Marriage of Padilla 2022 IL App (1st) 200815.pdf

3. Evidentiary hearing required on whether husband lacked income to pay child support at a certain level. At issue in this matter was the language of an agreed order modifying a child support obligation (2018 order) which contained language that the parties agreed in exchange for the modification of support therein and wife’s ability to move to St. Louis, no further reduction or increase in child support would be requested by either party except in certain limited circumstances. The order also contained a “penalty” provision for the calculation of any potential further modified amount in the event husband did seek to further reduce his support obligation. Husband, who was employed as an eye surgeon and earned in excess of $1 million per year, filed an emergency motion to modify support in May of 2020 due to the Covid pandemic and the Executive Order entered by Governor Pritzker eliminating the vast majority of his business, which was elective surgery. Wife opposed arguing that husband had not proven his income had declined and filed a petition for rule to show cause to trigger the penalty provision of the 2018 order. Husband filed a motion to dismiss the petition for rule to show cause arguing that the penalty provision and prohibition on filing for a further reduction were against public policy because they denied him a statutory right to seek a reduction upon a substantial change of circumstances. Husband ultimately withdrew his motion for modification. The trial court denied husband’s motion to dismiss wife’s petition for rule and husband appealed. The Appellate Court affirmed the trial court’s denial of husband’ motion to dismiss because an evidentiary hearing was necessary to determine husband’s actual ability or inability to pay support. While the court can take judicial notice of a global pandemic, the petition raised questions about husband’s actual ability to earn income. Just because a business may have been restricted from performing services during Covid, it could have received government funds in order to pay salaries. An evidentiary hearing was needed to make such a determination. In re Marriage of Jones, 2022 Ill App (5th) 210104.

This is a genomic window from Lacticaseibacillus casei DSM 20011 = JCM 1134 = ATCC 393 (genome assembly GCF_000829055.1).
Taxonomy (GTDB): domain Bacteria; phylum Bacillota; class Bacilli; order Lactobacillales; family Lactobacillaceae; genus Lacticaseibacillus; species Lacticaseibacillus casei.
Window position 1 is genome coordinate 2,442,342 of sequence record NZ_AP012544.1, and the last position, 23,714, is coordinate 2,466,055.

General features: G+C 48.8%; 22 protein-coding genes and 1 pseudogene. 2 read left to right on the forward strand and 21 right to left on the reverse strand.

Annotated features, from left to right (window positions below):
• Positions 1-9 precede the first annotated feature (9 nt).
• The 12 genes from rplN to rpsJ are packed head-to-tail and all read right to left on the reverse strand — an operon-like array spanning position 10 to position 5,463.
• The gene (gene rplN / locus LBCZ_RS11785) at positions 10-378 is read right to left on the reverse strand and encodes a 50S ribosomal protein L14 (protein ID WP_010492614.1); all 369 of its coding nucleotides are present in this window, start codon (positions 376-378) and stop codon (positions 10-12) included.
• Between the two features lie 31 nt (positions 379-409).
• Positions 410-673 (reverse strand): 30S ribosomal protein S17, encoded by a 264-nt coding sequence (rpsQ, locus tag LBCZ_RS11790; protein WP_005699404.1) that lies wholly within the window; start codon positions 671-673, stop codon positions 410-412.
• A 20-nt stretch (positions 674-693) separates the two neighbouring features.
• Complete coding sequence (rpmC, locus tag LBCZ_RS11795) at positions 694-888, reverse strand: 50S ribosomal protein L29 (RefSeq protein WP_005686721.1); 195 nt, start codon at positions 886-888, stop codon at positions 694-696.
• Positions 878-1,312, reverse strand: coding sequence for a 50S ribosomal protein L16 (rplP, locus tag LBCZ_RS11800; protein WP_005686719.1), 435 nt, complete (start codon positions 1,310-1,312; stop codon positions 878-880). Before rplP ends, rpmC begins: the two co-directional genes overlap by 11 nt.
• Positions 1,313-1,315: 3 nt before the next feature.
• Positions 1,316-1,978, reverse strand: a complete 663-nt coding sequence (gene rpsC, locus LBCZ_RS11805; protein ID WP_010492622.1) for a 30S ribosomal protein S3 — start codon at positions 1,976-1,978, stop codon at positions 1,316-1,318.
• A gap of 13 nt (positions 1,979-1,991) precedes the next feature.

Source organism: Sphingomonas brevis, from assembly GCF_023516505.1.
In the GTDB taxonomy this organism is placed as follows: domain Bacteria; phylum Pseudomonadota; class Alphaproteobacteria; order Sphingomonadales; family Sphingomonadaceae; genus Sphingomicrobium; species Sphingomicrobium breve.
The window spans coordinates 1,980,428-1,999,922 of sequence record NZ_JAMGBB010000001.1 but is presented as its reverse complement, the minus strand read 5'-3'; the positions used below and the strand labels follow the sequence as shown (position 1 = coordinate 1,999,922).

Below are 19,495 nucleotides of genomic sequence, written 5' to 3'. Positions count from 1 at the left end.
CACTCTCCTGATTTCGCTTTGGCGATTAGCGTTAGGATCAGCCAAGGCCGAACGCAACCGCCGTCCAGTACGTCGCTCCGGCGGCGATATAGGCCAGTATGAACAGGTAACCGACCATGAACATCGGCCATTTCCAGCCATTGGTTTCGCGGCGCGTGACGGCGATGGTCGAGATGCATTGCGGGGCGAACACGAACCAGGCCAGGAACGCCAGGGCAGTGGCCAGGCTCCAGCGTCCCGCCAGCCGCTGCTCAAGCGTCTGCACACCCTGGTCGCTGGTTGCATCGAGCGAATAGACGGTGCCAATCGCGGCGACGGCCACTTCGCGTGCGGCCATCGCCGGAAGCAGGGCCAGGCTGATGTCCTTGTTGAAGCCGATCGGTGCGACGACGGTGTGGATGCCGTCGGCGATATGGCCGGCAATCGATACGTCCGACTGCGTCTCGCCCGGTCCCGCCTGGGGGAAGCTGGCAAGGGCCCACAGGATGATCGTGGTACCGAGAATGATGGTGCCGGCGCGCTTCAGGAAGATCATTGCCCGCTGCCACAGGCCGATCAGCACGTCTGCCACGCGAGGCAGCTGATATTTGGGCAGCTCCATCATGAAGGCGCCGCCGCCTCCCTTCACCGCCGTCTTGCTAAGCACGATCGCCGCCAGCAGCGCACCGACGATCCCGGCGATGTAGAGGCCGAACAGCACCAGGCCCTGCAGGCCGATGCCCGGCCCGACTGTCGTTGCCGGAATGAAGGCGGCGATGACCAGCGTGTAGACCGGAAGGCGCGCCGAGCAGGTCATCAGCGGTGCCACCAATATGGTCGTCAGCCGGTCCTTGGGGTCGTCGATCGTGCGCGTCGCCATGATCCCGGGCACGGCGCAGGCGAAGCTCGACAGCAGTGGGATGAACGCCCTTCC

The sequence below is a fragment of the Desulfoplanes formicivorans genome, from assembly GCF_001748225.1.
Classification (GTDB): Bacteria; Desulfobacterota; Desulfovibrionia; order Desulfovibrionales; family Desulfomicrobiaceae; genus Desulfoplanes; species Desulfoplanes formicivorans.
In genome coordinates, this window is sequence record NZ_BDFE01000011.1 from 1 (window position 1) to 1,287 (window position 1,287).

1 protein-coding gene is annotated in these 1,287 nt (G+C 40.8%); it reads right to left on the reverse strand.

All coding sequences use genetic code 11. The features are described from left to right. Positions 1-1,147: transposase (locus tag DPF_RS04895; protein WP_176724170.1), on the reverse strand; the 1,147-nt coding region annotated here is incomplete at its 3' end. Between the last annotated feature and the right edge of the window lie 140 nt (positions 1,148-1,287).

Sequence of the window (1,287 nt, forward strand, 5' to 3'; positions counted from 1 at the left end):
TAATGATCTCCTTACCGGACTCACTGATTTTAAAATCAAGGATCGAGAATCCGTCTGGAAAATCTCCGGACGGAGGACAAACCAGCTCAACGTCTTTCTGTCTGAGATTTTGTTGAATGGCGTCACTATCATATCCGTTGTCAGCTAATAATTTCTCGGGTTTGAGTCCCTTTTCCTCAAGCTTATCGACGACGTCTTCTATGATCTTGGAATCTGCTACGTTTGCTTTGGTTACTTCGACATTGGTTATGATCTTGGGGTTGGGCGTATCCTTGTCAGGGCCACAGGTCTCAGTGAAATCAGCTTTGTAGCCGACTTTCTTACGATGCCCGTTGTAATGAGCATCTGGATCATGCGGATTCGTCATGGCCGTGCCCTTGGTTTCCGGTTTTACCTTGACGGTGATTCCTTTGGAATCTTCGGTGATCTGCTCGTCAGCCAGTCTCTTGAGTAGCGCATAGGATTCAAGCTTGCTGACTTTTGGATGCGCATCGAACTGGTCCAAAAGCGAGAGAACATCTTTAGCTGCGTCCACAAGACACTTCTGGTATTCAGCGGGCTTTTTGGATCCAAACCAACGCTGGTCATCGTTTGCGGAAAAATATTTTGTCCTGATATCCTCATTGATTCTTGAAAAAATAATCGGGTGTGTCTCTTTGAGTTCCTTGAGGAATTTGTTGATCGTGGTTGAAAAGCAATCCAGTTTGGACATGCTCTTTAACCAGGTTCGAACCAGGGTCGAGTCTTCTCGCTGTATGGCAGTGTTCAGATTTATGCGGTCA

In re Marriage of Jones, 2021 IL App (5th) 210104.pdf

4. Modified child support amount in agreed order improperly vacated. During a hearing on husband’s motion to dismiss a petition for rule filed by wife (See Flash Point #3), the trial court struck four different provisions of an agreed order entered in 2018 which modified child support by agreement, allowed wife to relocate to St. Louis, Missouri, and prohibited either party from filing for future modifications for support. There was also a “penalty” provision if husband did move to further reduce child support except in limited circumstances in terms of the way child support would be calculated. The issue of whether the “penalty” provision and the provision prohibiting further modifications of support were abandoned on appeal, so those provisions remained stricken from the order. The Appellate Court reversed the trial court with respect to the paragraphs related to the modified support amounts. The Court found that the parties had attempted to negotiate an acceptable support arrangement between themselves, were represented by counsel at the time, and that those provisions should be reinstated as the parties had negotiated and agreed to. The Court also said that the reasoning for vacatur due to a petition relating to a modification of support not being on file at the time the order was entered was unsound and that the trial court may enter an agreed order despite the lack of an underlying petition if the court finds the order is in the best interest of the child. In re Marriage of Jones, 2022 Ill App (5th) 210104.
In re Marriage of Jones, 2021 IL App (5th) 210104.pdf